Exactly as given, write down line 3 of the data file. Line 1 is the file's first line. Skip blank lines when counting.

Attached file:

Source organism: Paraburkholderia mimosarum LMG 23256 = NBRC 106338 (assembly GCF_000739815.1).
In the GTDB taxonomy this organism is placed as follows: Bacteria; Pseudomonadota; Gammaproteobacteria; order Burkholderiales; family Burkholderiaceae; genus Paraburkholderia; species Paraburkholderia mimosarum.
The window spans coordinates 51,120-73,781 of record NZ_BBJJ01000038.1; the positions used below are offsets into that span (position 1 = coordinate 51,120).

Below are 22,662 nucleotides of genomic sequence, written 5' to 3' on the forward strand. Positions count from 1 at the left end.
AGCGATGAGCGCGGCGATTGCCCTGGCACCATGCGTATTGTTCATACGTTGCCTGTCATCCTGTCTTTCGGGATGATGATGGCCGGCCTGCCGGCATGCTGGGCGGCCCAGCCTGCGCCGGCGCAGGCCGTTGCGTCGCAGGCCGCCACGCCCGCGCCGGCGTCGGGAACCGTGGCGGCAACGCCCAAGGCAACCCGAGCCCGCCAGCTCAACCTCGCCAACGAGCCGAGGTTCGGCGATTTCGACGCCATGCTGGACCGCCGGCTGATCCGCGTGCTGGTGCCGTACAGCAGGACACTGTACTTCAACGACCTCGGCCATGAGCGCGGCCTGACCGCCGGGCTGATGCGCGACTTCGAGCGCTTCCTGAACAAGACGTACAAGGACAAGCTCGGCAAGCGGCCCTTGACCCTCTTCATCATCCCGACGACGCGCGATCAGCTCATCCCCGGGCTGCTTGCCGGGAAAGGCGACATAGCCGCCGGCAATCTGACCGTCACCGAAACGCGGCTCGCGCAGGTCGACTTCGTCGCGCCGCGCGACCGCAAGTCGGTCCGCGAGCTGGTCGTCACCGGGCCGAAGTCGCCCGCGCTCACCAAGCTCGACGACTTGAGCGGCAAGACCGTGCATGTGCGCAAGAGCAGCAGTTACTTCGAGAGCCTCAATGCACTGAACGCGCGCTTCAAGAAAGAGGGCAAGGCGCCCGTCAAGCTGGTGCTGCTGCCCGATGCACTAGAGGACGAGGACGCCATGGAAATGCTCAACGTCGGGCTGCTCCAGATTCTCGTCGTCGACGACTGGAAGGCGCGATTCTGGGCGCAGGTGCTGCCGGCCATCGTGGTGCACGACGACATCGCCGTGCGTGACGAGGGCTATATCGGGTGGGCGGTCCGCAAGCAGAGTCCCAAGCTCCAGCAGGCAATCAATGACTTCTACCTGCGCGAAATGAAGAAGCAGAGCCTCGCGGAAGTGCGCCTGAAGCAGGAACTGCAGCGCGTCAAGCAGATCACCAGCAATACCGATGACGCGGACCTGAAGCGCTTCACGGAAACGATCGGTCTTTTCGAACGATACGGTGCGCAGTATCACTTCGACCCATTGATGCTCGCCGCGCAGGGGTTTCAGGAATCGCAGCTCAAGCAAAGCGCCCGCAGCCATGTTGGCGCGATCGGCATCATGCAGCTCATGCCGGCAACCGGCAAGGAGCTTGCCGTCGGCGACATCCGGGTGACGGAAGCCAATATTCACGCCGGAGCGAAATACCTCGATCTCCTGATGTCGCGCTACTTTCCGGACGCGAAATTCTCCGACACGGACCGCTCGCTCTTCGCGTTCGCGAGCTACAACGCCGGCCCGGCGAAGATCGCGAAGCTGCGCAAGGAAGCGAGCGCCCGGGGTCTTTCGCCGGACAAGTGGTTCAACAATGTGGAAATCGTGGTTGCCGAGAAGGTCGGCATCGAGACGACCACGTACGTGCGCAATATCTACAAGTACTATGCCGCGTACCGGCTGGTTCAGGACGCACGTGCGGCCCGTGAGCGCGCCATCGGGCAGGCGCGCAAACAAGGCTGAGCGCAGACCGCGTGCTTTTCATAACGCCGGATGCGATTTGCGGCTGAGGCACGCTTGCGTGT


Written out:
The window spans coordinates 51,120-73,781 of record NZ_BBJJ01000038.1; the positions used below are offsets into that span (position 1 = coordinate 51,120).